The Most Succinct Scientific Study of All Time

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Last night my friend alerted me to what is probably my favourite scientific paper of all time. The beauty of this paper is in it’s sheer simplicity. It is by far the most succinct academic paper I have read, and the reviewers comments say it all.



A brief moment of humour in a very serious scientific world.

Then I noticed the NCBI listing for the paper. This paper has been cited. TWICE!

Intrigued, I followed the link to a second paper. And a third. Before I knew it I was trawling through 30 Google scholar citations for Upper’s seminal 1974 paper. And what I found, was quite remarkable. Across 33 years, the joke perpetuates. Most are published in a single journal (Perceptual and Motor Skills), with an impact factor of 0.49. In total, I found no less than SIX follow-up studies to Upper’s original paper, attempting to replicate his findings and reviewing the literature.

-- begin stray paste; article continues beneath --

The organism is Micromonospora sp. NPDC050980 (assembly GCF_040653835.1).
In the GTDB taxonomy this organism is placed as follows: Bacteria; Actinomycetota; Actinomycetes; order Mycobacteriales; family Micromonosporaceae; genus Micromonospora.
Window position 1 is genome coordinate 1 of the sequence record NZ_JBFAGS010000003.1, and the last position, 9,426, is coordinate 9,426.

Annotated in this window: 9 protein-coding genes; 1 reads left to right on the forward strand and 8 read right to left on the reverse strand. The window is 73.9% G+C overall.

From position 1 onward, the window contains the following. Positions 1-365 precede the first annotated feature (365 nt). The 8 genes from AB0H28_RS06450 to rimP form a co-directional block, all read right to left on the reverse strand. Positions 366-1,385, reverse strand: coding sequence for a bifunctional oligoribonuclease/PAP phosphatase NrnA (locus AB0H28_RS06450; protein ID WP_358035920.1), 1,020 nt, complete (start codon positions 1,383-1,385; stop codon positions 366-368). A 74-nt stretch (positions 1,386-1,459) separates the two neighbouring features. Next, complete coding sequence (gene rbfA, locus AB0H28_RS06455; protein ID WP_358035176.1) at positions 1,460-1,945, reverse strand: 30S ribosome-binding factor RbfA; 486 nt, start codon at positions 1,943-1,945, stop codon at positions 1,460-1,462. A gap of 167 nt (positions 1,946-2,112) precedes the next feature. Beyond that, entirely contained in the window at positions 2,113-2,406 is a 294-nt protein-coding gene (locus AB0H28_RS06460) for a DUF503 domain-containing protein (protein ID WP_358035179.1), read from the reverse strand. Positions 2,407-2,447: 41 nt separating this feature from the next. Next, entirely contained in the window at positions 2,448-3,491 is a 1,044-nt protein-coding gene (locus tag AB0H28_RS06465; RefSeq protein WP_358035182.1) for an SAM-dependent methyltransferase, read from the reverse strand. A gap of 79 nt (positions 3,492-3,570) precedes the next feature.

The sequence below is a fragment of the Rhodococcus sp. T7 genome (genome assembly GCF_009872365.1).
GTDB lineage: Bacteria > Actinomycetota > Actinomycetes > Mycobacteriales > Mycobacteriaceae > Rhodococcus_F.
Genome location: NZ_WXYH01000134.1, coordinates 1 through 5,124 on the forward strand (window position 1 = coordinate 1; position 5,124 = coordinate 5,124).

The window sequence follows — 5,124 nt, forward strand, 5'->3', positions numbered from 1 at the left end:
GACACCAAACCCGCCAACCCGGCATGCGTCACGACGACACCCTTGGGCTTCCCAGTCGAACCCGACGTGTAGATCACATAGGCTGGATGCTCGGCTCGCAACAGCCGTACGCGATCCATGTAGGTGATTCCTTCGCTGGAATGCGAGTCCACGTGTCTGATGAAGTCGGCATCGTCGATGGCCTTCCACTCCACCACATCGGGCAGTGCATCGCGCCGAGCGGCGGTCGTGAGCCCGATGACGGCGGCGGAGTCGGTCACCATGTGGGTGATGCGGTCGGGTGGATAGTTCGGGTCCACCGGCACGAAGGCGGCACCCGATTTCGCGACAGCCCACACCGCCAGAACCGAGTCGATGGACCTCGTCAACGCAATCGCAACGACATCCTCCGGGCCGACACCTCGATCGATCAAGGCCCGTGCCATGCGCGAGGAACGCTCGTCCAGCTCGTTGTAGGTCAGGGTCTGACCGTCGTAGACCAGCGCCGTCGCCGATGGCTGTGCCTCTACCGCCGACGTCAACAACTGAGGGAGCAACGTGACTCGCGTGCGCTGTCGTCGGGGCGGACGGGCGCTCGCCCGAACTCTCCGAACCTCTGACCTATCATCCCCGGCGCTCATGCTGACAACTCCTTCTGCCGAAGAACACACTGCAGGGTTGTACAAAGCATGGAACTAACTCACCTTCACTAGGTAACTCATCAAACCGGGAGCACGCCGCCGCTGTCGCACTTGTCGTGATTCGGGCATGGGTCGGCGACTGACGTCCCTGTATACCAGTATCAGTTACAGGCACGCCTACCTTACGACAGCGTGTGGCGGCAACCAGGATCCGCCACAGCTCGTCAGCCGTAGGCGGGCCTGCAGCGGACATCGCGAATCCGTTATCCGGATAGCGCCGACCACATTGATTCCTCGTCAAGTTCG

One particularly pleasing follow-up article reports only a partial replication of Upper’s results:


The most recent article I found was published in 2007 in the same journal as the original paper.

This may be the longest-running academic joke in the literature. Some may say it’s gone on too long, been taken too far. I haven’t even finished writing this blog and frankly, I’m bored of it.

I believe this string of articles may have in fact given me writers blo

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